Teena Marie, Irons in the Fire
Derrick Dunn

Derrick Dunn

Second Listen Sunday: Teena Marie, Irons in the Fire

Ever since Luther Vandross passed away, I always try and make a habit of seeing performers of yesteryear whenever I can. Well, as it often does in the summer of 2010, adulting got in the way of me seeing the legendary Teena Marie. Less than six months later, Lady T passed away, and I regret not seeing her.

Thankfully, her music lives on, and I wanted to pay homage to Marie’s third album and her personal favorite, Irons in the Fire. Artists releasing two albums was common in the music industry. Teena was still red hot with her second album Lady T when Irons in the Fire hit stores on August 14th, 1980. Marie could have done another year of  Lady T  promo due to that album’s strength.

While her first two albums were collaborations with other producers, Marie’s third album was her first self-produced effort. Irons in the Fire’s first single was the infectious bop, “I Need Your Lovin’. Before Marie sings a note, she pulls us into a groove. You can’t help but tap your feet when the track’s chorus arrives.

“I need your lovin’ and that’s the bottom line

I need your lovin’ or just a little time

I need your lovin’ and that’s the bottom line

I need your lovin’ or just a little time, this will do

Just a little lovin’, this will do

Just a little lovin’ this will do

Just a little lovin’ this will do

Just a little lovin’, me and you”.

Marie went to the ballad bag for the second single, “Young Love.” Lady T was twenty-four when she wrote the song. And hearing the lyrics, she writes from a standpoint anyone can relate to. Marie croons:

“I remember back in school

When I first laid my eyes on you

I saw your smile and knew right then and there

You reached out and touched my hand

And two became just one person

And no one could have stopped our love affair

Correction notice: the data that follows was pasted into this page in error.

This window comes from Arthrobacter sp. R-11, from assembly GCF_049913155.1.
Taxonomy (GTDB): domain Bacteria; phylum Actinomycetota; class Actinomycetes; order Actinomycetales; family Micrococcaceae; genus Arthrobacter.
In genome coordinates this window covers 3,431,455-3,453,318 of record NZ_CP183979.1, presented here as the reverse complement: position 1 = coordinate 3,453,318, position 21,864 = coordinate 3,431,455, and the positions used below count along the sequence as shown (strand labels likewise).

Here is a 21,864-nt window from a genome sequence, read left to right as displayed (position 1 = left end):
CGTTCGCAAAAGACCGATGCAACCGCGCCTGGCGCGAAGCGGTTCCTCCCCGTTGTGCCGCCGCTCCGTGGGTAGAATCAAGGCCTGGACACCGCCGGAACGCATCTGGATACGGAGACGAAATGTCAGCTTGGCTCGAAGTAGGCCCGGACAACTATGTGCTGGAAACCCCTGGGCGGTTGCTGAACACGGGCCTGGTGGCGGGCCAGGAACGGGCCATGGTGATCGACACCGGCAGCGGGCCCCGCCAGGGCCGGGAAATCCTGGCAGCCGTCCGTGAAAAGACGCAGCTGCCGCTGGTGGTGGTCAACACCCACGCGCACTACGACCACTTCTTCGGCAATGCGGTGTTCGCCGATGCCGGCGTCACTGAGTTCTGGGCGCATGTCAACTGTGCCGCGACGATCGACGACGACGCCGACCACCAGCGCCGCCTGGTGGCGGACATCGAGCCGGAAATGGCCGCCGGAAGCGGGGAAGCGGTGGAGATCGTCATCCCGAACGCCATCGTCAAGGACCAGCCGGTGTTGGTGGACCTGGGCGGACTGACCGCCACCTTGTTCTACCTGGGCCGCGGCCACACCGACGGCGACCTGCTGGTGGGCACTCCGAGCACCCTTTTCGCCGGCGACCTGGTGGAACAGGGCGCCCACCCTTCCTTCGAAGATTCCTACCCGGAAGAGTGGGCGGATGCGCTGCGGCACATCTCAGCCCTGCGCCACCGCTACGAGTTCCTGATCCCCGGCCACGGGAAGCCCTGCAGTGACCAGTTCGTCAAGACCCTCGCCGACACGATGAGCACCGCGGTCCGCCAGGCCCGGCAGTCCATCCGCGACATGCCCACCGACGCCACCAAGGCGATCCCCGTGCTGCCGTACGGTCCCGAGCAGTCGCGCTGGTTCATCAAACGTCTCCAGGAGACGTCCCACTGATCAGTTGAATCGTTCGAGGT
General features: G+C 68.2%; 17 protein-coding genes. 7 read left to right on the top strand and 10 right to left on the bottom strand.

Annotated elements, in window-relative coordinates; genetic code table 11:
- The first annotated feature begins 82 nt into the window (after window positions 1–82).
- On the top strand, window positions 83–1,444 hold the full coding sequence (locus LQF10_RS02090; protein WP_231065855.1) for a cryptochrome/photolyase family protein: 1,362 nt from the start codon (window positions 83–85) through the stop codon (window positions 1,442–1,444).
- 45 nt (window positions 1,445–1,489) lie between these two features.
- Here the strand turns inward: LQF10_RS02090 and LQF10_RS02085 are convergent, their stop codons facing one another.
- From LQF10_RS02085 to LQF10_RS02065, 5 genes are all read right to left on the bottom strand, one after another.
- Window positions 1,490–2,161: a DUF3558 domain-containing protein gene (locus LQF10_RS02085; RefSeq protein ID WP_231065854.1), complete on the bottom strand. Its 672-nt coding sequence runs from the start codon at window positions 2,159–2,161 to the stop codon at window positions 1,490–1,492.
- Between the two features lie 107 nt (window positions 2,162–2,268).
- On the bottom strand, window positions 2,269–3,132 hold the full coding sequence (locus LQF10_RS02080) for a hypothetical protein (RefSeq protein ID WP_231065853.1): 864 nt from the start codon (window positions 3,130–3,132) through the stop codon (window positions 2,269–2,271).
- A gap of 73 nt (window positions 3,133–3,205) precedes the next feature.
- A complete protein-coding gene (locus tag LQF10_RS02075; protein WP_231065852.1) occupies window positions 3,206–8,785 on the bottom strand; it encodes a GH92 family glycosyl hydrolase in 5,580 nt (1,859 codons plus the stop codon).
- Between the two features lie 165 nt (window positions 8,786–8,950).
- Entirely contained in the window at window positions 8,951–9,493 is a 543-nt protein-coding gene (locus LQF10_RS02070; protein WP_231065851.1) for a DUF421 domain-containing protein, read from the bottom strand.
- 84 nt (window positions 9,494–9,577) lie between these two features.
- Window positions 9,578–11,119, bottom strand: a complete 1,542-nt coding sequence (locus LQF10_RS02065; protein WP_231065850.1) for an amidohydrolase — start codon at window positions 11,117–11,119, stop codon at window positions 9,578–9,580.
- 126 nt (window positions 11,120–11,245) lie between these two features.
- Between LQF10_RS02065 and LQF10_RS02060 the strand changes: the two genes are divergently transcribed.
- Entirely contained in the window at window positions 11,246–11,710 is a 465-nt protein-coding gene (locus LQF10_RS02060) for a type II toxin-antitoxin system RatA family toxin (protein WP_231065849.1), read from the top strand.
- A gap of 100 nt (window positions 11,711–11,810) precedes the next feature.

But lately, we can’t even see each other, no

Without acting just like distant lovers

We’ve even took to fighting under covers

What a shame, baby, who’s to blame

Young love

Why you want to grow old on me now

Young love

Why you want to grow old on me now

Don’t say goodbye my love, no, no, no, baby

Just one more try, young love”.

The rest of the album somewhat foreshadows the sounds Marie would give us down the line. “First Class Love” and “Chains” finds Marie dipping into a rock sound that would turn “Lovergirl” into a hit. While the Latin flavors of “You Make Love Like Springtime” are arguably a precursor to “Portuguese Love.”

The reaming tracks on the album are two intense ballads. Up first is the album’s title track, where Marie pays homage to her late father. While “Tune In Tomorrow” is a somber slow jam about picking up the pieces after a relationship ends.

Marie was already a vocal powerhouse and talented musician before signing her deal with Motown. If the goal of Irons in the Fire was to exemplify that Lady T didn’t need the input of a major producer to create a quality album, Marie knocked it out of the box.

 

Final Grade: A-

Irons in the Fire is available on all streaming platforms.

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